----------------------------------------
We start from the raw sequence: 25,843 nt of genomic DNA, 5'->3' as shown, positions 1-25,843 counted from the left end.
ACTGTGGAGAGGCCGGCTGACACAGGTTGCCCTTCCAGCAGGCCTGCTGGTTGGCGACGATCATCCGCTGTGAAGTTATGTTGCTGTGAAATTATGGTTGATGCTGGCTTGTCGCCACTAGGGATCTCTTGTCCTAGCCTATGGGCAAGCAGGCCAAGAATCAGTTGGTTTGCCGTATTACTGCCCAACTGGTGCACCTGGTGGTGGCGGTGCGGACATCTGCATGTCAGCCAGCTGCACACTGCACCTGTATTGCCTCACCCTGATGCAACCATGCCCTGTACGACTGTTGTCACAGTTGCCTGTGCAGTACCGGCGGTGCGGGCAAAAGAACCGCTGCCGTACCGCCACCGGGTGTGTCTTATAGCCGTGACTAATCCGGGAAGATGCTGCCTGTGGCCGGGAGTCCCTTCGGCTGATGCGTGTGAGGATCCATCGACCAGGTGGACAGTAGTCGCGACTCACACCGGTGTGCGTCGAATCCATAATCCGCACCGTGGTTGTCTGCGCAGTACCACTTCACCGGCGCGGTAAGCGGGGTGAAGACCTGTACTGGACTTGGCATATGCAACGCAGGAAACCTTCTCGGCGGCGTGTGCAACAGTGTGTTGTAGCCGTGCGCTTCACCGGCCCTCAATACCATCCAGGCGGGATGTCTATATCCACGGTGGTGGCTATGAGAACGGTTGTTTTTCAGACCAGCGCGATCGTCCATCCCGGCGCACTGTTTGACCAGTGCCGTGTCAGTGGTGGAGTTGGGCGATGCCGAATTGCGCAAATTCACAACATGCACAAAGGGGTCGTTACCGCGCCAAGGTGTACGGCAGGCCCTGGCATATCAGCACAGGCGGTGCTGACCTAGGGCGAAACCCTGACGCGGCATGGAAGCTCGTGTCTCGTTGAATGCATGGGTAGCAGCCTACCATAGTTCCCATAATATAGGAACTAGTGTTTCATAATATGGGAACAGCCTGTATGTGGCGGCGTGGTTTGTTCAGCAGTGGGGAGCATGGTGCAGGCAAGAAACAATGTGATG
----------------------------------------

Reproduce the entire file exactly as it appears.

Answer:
We start from the raw sequence: 25,843 nt of genomic DNA, 5'->3' as shown, positions 1-25,843 counted from the left end.
ACTGTGGAGAGGCCGGCTGACACAGGTTGCCCTTCCAGCAGGCCTGCTGGTTGGCGACGATCATCCGCTGTGAAGTTATGTTGCTGTGAAATTATGGTTGATGCTGGCTTGTCGCCACTAGGGATCTCTTGTCCTAGCCTATGGGCAAGCAGGCCAAGAATCAGTTGGTTTGCCGTATTACTGCCCAACTGGTGCACCTGGTGGTGGCGGTGCGGACATCTGCATGTCAGCCAGCTGCACACTGCACCTGTATTGCCTCACCCTGATGCAACCATGCCCTGTACGACTGTTGTCACAGTTGCCTGTGCAGTACCGGCGGTGCGGGCAAAAGAACCGCTGCCGTACCGCCACCGGGTGTGTCTTATAGCCGTGACTAATCCGGGAAGATGCTGCCTGTGGCCGGGAGTCCCTTCGGCTGATGCGTGTGAGGATCCATCGACCAGGTGGACAGTAGTCGCGACTCACACCGGTGTGCGTCGAATCCATAATCCGCACCGTGGTTGTCTGCGCAGTACCACTTCACCGGCGCGGTAAGCGGGGTGAAGACCTGTACTGGACTTGGCATATGCAACGCAGGAAACCTTCTCGGCGGCGTGTGCAACAGTGTGTTGTAGCCGTGCGCTTCACCGGCCCTCAATACCATCCAGGCGGGATGTCTATATCCACGGTGGTGGCTATGAGAACGGTTGTTTTTCAGACCAGCGCGATCGTCCATCCCGGCGCACTGTTTGACCAGTGCCGTGTCAGTGGTGGAGTTGGGCGATGCCGAATTGCGCAAATTCACAACATGCACAAAGGGGTCGTTACCGCGCCAAGGTGTACGGCAGGCCCTGGCATATCAGCACAGGCGGTGCTGACCTAGGGCGAAACCCTGACGCGGCATGGAAGCTCGTGTCTCGTTGAATGCATGGGTAGCAGCCTACCATAGTTCCCATAATATAGGAACTAGTGTTTCATAATATGGGAACAGCCTGTATGTGGCGGCGTGGTTTGTTCAGCAGTGGGGAGCATGGTGCAGGCAAGAAACAATGTGATG